Given the unprecedented events of the last few weeks, many in the industry are wondering what the effect will be on the construction contracts they have entered into. If the government is to enforce a lock down, then depending upon the terms of it, the vast majority of contracts may not be able to be performed. But what will this mean contractually for the parties? The typical lawyer’s answer is, it depends on what your contract says!
A lot of parties will no doubt be frantically checking their contracts to see what the force majeure provisions say. If there is no such clause, then the parties will have to fall back on frustration arguments, which are always very difficult to establish (albeit an enforced government lock-down is probably the closest one can get to successfully pleading such an argument). We have briefly summarised the two arguments below.
What is force majeure?
The terms of your contract may expressly define force majeure, in which case it will depend what the clause says as to whether coronavirus constitutes force majeure. If in doubt, we recommend you get in touch.
The JCT suite of contracts does not define “force majeure” and so there is not much guidance as to what constitutes it. However, the case of Lebeaupin v Richard Crispin & Company (a 1920 case, so exactly 100 years ago) stated that an epidemic would constitute a force majeure event. As coronavirus has been classed as a pandemic (and so is more significant than an epidemic), there is good authority that this will constitute force majeure. However, because of course the coronavirus pandemic is such a recent event, it has not yet been tested in the courts, so there is inevitably a degree of uncertainty.
What are the consequences if it is force majeure?
It should be noted that under unamended JCT contracts, force majeure is a Relevant Event, but not a Relevant Matter, which means that a Contractor will get an extension of time but not loss and expense.
The parties should be careful to serve all relevant notices under their contracts-the JCT contracts typically require notice needs to be given when it becomes reasonably apparent that the progress of the Works is being or is likely to be delayed. This is even more important if the contract has been amended to make such notices a condition precedent to being granted an extension of time.
Further, the JCT Contracts require the Contractor to use their best endeavours to prevent any delay and resulting loss, even where the fault is not their own. Whilst this would plainly not extend to creating a vaccination to prevent coronavirus, “best endeavours” is an onerous obligation, so contractors must do everything they can to prevent delay, certainly whilst there is, at time of writing, no enforced lock down.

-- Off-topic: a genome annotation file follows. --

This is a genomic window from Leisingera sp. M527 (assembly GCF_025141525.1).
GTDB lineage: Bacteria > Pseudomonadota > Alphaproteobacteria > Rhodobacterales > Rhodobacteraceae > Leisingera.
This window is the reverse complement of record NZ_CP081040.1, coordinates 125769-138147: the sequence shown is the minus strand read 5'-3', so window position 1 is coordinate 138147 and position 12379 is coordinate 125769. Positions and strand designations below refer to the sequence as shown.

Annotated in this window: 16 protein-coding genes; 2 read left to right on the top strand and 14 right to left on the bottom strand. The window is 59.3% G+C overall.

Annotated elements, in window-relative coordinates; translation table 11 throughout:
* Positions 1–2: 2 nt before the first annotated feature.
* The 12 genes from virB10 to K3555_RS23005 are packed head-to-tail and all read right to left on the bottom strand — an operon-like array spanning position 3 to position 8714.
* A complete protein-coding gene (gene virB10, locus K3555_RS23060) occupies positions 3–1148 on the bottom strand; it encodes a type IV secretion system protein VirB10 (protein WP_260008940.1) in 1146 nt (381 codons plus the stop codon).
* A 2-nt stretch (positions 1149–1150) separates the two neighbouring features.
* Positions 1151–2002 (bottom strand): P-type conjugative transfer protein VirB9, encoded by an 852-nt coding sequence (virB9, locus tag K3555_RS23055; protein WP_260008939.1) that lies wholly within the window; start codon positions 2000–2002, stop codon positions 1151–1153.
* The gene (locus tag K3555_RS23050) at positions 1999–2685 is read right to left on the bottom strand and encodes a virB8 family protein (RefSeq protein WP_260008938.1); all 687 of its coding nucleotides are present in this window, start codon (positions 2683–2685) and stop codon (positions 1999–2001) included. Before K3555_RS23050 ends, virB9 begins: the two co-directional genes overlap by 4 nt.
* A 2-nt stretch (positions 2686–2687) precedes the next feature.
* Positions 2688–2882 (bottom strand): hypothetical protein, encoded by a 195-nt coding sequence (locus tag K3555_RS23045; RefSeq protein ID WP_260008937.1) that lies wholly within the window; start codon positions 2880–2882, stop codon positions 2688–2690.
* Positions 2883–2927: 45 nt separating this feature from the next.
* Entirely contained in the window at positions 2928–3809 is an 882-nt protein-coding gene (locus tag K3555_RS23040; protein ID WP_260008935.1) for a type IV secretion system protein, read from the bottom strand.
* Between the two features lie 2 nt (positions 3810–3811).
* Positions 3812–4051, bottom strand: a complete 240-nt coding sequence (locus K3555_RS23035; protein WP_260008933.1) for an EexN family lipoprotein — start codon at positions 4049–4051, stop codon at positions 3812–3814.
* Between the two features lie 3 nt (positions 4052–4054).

Under a JCT D&B 2016 force majeure may give rise ultimately to the parties being able to terminate the contract if the suspension continues for a continuous length of time as stated in the Contract (again so check the provisions of the contract carefully).
If there are no force majeure provisions in your contract, the parties will have to rely upon the common law remedy of frustration. If this is successfully pleaded it discharges the contract completely rather than suspending performance like force majeure. To successfully argue frustration, it would be necessary to show that the frustrating event has made performance of the contract physically or commercially impossible to achieve. Whether this argument would be successful will, it is suspected, depend on how things play out.
If the Contractor stops performance without being able to successfully argue force majeure or frustration, it will likely be a repudiatory breach of contract.
If entering into any new contracts over the coming weeks, we would recommend inserting an express term dealing with how COVID-19 will be dealt with under the contract. We have recently included such clauses over the last couple of weeks.
If you have any queries relating to your construction contracts as a result of recent events, please do not hesitate to get in touch-we would be happy to help.
Sarah Western is a solicitor specialising in construction law. If you have any queries in relation to construction law please do not hesitate to contact her by e-mail – firstname.lastname@example.org or by telephone at 01284 717434.